Two vaccines against Zika virus developed at the University of Pittsburgh School of Medicine have successfully conveyed immunity from female mice to pups conceived weeks after the mother’s vaccination.
When challenged with Zika virus within a week of their birth, both vaccines protected the pups against neurological damage better than pups with no maternal-conferred immunity. The results are published online today and scheduled for the November issue of EBioMedicine, a journal supported by CellPress and The Lancet.
“We’ve not only developed a promising vaccine candidate to move toward larger preclinical and, eventually, human clinical trials, but also a delivery format that would be inexpensive to produce and distribute to hundreds of thousands of people,” said senior author Andrea Gambotto, M.D., associate professor of surgery in Pitt’s School of Medicine.
Zika is a virus spread primarily through the bite of an infected mosquito of the Aedes species. When pregnant women are infected, the virus can pass to their fetus, which can damage the developing baby and cause severe neurological birth defects, including microcephaly, or an abnormally small head.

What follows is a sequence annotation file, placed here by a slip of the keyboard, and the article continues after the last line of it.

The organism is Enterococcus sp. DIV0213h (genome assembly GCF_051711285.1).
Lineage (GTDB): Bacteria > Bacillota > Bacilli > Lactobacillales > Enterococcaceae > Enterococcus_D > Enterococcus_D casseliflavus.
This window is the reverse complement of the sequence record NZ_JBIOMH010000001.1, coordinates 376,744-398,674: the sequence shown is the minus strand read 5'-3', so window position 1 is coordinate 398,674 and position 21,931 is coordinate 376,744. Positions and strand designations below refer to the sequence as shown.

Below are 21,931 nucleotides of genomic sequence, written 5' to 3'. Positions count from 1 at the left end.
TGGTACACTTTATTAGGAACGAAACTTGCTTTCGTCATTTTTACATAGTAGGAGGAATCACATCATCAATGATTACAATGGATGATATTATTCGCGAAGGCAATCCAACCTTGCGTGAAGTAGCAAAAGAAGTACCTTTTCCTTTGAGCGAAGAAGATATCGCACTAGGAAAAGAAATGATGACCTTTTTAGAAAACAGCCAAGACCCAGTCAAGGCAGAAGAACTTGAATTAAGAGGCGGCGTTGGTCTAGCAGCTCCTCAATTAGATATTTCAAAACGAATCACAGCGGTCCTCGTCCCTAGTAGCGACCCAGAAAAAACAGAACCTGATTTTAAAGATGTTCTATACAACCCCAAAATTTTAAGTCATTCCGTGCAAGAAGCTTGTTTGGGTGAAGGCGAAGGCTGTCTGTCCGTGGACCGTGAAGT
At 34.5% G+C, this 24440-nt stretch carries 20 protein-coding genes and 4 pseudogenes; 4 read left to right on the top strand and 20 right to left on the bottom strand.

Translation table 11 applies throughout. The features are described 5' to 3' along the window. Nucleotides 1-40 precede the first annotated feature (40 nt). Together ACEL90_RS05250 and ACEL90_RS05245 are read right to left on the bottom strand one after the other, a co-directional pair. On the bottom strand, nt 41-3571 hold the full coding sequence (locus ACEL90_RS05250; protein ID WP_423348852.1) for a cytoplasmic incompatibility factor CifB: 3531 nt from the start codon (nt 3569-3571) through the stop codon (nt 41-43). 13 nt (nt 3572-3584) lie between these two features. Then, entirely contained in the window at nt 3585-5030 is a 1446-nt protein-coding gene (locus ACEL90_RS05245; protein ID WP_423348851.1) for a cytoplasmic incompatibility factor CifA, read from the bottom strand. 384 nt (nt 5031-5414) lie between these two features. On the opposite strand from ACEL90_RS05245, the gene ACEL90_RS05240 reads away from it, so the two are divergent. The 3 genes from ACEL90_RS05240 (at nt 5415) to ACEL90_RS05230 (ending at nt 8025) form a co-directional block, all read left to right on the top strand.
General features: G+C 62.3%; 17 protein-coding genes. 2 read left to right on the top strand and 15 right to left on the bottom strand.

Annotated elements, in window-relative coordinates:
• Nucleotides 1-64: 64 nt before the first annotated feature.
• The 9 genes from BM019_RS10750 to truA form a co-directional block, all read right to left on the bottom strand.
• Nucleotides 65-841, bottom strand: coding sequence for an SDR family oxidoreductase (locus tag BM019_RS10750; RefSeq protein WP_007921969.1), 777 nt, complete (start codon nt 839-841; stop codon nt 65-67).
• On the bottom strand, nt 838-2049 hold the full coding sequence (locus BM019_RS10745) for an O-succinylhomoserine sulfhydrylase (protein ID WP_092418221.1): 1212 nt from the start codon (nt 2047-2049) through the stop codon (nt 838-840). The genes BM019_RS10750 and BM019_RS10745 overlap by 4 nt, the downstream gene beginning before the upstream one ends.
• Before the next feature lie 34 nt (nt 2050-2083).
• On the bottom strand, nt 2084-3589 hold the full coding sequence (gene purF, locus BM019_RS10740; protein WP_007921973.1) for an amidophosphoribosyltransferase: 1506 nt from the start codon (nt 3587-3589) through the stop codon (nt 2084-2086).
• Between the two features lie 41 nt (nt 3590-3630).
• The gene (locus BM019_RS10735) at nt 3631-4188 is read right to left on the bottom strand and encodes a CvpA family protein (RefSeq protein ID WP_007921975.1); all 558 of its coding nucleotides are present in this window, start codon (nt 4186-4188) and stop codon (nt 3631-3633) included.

One of the two vaccines uses a “microneedle array” to deliver the vaccine just below the surface of the skin through tiny crystals that dissolve after being affixed to the skin by a Band-Aid-like patch. The technology was co-invented by Louis D. Falo, M.D., Ph.D., chair of Pitt’s Department of Dermatology and co-author of the study.
The other vaccine uses the traditional needle delivery format and adenovirus, a type of common cold virus, to present Zika antigens to the immune system to induce immunity.
Both vaccines used proteins on the “envelope,” or outer shell, of the virus as the antigen to prime the immune system so it can quickly recognize and fight off the actual virus. This approach has worked in the past to develop West Nile, yellow fever and dengue vaccines.